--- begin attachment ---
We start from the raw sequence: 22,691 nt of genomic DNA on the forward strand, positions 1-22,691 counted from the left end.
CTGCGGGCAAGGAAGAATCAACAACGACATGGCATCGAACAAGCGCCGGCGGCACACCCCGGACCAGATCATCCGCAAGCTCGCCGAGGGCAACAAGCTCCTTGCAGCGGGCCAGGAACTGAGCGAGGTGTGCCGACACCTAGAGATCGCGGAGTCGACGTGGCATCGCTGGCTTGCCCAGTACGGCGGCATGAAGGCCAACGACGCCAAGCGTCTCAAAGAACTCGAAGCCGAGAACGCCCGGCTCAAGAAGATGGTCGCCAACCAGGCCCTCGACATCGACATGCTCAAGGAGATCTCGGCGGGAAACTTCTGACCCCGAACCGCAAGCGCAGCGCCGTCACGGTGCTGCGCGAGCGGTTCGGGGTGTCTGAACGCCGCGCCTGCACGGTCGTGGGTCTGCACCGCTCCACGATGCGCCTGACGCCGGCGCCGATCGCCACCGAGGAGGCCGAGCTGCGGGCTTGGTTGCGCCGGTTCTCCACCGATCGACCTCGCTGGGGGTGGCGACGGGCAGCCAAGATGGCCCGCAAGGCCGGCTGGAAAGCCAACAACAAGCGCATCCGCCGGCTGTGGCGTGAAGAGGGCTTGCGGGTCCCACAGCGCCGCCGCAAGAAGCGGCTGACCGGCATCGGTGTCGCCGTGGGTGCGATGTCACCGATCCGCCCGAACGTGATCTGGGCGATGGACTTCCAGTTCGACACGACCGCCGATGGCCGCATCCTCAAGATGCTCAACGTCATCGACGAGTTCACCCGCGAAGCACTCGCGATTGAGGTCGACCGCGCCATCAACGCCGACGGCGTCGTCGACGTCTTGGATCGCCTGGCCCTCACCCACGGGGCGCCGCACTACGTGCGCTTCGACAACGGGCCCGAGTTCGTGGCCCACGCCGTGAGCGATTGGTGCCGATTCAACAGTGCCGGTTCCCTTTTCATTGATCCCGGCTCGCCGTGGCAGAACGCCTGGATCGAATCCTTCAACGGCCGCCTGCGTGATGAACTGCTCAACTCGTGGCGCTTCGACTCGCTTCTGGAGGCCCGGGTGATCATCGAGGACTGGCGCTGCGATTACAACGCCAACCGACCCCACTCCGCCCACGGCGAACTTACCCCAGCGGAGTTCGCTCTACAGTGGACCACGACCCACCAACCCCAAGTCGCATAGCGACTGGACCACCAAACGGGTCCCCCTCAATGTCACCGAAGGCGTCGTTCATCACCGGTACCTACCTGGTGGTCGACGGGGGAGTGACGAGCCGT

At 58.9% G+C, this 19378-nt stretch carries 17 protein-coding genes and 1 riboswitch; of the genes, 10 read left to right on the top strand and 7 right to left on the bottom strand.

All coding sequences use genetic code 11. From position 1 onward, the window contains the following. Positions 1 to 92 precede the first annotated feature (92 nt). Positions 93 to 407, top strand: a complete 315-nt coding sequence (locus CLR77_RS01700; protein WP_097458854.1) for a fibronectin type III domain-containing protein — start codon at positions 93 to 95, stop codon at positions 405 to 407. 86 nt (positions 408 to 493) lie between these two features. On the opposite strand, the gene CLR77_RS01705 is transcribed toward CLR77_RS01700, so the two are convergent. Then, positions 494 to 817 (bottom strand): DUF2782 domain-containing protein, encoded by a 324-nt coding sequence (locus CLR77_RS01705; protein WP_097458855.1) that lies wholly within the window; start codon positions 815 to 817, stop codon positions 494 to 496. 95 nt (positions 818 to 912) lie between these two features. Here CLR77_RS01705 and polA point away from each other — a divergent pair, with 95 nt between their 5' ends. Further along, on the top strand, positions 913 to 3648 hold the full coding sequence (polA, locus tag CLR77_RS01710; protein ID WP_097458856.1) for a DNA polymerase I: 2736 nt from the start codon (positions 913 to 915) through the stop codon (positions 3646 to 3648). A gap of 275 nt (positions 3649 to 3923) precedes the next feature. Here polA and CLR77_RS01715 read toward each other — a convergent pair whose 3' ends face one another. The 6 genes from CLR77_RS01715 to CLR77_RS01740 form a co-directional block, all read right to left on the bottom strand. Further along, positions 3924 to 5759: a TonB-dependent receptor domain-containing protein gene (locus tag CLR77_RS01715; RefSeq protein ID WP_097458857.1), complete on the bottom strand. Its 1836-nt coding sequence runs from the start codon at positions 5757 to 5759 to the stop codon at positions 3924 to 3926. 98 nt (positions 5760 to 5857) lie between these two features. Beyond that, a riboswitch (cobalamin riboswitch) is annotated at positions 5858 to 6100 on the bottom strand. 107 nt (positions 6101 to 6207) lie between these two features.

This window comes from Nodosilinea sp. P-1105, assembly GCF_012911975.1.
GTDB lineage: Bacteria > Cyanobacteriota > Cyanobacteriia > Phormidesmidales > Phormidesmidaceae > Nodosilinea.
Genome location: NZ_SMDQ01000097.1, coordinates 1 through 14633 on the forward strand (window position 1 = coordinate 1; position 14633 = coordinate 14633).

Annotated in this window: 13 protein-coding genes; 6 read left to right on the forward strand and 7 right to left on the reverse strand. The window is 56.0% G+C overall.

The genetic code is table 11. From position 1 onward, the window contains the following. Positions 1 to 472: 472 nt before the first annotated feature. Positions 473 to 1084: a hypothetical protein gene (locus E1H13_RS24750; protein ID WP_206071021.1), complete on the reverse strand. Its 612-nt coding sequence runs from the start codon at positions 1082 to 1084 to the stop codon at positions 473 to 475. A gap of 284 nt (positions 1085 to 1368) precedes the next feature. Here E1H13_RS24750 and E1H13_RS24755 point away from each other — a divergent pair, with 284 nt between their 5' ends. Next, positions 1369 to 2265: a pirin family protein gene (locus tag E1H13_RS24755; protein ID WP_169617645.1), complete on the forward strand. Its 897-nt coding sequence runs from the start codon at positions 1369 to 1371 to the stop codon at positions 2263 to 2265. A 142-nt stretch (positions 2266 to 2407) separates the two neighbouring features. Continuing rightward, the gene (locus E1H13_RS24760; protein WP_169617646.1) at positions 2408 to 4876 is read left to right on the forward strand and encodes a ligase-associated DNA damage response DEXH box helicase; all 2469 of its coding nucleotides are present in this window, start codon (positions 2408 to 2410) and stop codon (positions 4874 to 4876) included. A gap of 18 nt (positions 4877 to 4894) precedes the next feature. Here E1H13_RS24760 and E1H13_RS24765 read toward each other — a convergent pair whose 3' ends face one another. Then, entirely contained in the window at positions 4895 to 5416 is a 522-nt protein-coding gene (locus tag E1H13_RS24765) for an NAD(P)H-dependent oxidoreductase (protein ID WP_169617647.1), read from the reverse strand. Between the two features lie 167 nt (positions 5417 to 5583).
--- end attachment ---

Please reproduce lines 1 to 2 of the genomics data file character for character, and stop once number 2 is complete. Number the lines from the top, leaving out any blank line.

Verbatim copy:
We start from the raw sequence: 22,691 nt of genomic DNA on the forward strand, positions 1-22,691 counted from the left end.
CTGCGGGCAAGGAAGAATCAACAACGACATGGCATCGAACAAGCGCCGGCGGCACACCCCGGACCAGATCATCCGCAAGCTCGCCGAGGGCAACAAGCTCCTTGCAGCGGGCCAGGAACTGAGCGAGGTGTGCCGACACCTAGAGATCGCGGAGTCGACGTGGCATCGCTGGCTTGCCCAGTACGGCGGCATGAAGGCCAACGACGCCAAGCGTCTCAAAGAACTCGAAGCCGAGAACGCCCGGCTCAAGAAGATGGTCGCCAACCAGGCCCTCGACATCGACATGCTCAAGGAGATCTCGGCGGGAAACTTCTGACCCCGAACCGCAAGCGCAGCGCCGTCACGGTGCTGCGCGAGCGGTTCGGGGTGTCTGAACGCCGCGCCTGCACGGTCGTGGGTCTGCACCGCTCCACGATGCGCCTGACGCCGGCGCCGATCGCCACCGAGGAGGCCGAGCTGCGGGCTTGGTTGCGCCGGTTCTCCACCGATCGACCTCGCTGGGGGTGGCGACGGGCAGCCAAGATGGCCCGCAAGGCCGGCTGGAAAGCCAACAACAAGCGCATCCGCCGGCTGTGGCGTGAAGAGGGCTTGCGGGTCCCACAGCGCCGCCGCAAGAAGCGGCTGACCGGCATCGGTGTCGCCGTGGGTGCGATGTCACCGATCCGCCCGAACGTGATCTGGGCGATGGACTTCCAGTTCGACACGACCGCCGATGGCCGCATCCTCAAGATGCTCAACGTCATCGACGAGTTCACCCGCGAAGCACTCGCGATTGAGGTCGACCGCGCCATCAACGCCGACGGCGTCGTCGACGTCTTGGATCGCCTGGCCCTCACCCACGGGGCGCCGCACTACGTGCGCTTCGACAACGGGCCCGAGTTCGTGGCCCACGCCGTGAGCGATTGGTGCCGATTCAACAGTGCCGGTTCCCTTTTCATTGATCCCGGCTCGCCGTGGCAGAACGCCTGGATCGAATCCTTCAACGGCCGCCTGCGTGATGAACTGCTCAACTCGTGGCGCTTCGACTCGCTTCTGGAGGCCCGGGTGATCATCGAGGACTGGCGCTGCGATTACAACGCCAACCGACCCCACTCCGCCCACGGCGAACTTACCCCAGCGGAGTTCGCTCTACAGTGGACCACGACCCACCAACCCCAAGTCGCATAGCGACTGGACCACCAAACGGGTCCCCCTCAATGTCACCGAAGGCGTCGTTCATCACCGGTACCTACCTGGTGGTCGACGGGGGAGTGACGAGCCGT